Detection of differentially regulated genes in ischaemic equine intestinal mucosa.


Journal Article

REASONS FOR PERFORMING STUDY:Colic is a serious disease syndrome in horses. Much of the mortality is associated with ischaemic-injured intestine during strangulating obstruction, yet there is limited understanding of the associated molecular events. Identification of differentially expressed genes during ischaemic injury should expand our understanding of colic and may lead to novel targeted therapeutic approaches in the future. OBJECTIVE:To isolate and identify differentially expressed genes in equine jejunum following a 2 h ischaemic event compared to normally perfused jejunum. METHODS:Suppressive subtractive hybridisation was used to clone genes that are differentially expressed in equine jejunum injured by 2 h of complete ischaemia as compared to time-matched control jejunal tissues. Expression of selected clones was further evaluated by northern blot analysis. RESULTS:Of the 384 clones selected, 157 were confirmed to possess cDNAs corresponding differentially expressed genes by dot blot analysis. Two genes, fatty acid binding protein 2 and calcium-activated chloride channel 4 were further confirmed to be differentially expressed by northern blot analysis. CONCLUSIONS:Suppressive subtractive hybridisation can be used to detect changes in expression of a broad array of genes, as confirmed by northern blot analysis of selected genes. POTENTIAL RELEVANCE:These initial results have identified a pool of equine intestinal epithelial genes that are differentially expressed following a 2 h ischaemic event. In particular, genes indicative of deranged metabolic activity and those potentially involved in early repair events were identified and may ultimately provide clues as to the nature of epithelial ischaemic injury in horses.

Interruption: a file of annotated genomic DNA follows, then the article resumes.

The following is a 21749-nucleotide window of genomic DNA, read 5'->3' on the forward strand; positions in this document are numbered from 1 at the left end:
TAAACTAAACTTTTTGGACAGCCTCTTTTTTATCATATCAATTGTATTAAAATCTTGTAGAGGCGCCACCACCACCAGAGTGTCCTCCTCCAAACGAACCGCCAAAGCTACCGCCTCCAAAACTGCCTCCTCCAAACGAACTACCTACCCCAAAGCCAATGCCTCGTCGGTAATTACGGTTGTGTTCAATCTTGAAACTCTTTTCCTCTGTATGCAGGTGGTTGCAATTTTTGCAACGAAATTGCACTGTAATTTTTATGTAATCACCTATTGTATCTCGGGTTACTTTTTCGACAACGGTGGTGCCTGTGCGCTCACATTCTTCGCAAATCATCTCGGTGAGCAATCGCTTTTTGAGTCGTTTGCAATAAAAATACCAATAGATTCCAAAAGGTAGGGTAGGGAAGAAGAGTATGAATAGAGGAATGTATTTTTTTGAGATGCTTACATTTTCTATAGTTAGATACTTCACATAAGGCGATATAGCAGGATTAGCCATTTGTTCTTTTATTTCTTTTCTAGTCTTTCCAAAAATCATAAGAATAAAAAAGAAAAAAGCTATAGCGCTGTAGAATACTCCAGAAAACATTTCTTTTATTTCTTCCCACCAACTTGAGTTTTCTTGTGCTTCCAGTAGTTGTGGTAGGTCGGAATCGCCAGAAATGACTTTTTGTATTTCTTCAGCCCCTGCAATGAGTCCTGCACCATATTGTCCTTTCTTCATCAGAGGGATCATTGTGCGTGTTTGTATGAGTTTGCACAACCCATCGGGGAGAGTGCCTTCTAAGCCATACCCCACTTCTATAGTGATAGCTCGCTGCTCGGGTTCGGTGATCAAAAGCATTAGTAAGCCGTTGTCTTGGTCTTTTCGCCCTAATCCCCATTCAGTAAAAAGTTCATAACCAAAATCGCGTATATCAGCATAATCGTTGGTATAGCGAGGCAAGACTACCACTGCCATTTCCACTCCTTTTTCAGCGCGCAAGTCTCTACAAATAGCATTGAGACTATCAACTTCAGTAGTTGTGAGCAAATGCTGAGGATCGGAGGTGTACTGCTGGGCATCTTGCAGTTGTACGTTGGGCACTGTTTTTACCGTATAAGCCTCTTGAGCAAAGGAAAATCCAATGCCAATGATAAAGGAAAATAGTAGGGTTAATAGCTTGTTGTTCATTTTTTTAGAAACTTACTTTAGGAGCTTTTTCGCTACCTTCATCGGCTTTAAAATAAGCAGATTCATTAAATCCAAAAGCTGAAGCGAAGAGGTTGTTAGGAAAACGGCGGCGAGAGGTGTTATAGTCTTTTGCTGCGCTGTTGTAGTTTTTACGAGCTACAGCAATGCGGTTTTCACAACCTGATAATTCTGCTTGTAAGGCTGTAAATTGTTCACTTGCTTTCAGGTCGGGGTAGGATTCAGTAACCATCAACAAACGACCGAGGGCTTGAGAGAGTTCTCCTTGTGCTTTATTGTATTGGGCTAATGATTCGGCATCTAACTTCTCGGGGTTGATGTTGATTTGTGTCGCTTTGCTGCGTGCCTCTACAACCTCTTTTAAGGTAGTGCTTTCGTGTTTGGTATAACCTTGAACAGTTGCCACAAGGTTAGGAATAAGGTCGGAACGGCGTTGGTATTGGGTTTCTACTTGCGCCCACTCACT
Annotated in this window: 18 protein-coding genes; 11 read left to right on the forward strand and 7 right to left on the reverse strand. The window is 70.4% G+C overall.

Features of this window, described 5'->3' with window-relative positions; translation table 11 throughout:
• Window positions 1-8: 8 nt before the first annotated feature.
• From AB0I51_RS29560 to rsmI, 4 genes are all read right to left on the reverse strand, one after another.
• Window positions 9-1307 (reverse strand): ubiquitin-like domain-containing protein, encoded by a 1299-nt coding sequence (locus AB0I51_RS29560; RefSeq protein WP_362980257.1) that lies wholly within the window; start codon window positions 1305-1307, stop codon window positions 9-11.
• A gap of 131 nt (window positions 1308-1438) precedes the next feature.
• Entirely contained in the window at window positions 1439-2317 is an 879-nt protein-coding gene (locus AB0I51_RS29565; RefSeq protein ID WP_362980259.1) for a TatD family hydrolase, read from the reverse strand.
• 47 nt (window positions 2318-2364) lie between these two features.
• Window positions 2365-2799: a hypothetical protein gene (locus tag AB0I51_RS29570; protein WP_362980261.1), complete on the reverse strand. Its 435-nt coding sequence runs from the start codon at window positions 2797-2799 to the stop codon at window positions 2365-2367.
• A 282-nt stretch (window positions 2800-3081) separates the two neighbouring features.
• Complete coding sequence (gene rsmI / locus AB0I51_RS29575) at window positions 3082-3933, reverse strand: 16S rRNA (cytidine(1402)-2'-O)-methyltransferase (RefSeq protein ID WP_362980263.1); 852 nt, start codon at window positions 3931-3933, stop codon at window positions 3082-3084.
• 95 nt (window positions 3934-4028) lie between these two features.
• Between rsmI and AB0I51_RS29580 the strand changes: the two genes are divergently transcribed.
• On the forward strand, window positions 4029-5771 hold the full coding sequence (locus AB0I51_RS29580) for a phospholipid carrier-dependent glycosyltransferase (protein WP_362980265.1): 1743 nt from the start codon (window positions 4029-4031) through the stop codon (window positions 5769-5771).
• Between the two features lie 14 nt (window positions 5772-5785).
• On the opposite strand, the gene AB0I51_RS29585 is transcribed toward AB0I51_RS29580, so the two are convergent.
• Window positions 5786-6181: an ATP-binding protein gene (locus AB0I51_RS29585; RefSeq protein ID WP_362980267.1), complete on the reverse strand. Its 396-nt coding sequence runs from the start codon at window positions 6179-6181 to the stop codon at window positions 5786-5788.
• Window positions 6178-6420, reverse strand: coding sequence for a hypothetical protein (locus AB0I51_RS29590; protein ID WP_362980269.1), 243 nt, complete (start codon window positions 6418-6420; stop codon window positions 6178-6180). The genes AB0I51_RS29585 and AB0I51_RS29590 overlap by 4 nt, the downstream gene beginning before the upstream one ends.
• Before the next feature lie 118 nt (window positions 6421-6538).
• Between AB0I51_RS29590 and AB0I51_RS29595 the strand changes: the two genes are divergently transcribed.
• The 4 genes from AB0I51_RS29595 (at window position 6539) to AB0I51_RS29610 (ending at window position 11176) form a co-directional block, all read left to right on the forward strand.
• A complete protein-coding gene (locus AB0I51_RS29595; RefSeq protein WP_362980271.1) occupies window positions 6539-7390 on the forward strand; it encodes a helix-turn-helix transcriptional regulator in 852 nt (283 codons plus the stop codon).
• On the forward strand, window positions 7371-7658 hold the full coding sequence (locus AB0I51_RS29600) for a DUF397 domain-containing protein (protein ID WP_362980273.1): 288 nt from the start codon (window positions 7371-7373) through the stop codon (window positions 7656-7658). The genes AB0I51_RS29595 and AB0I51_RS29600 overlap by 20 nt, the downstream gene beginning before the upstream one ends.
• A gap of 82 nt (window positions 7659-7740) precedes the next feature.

Full Text

Cited Authors

  • Tschetter, JR; Blikslager, AT; Little, D; Howard, RD; Woody, SL; Beex, LM; Crisman, MV

Published Date

  • July 2005

Published In

Volume / Issue

  • 37 / 4

Start / End Page

  • 319 - 324

PubMed ID

  • 16028620

Pubmed Central ID

  • 16028620

Electronic International Standard Serial Number (EISSN)

  • 2042-3306

International Standard Serial Number (ISSN)

  • 0425-1644

Digital Object Identifier (DOI)

  • 10.2746/0425164054529382


  • eng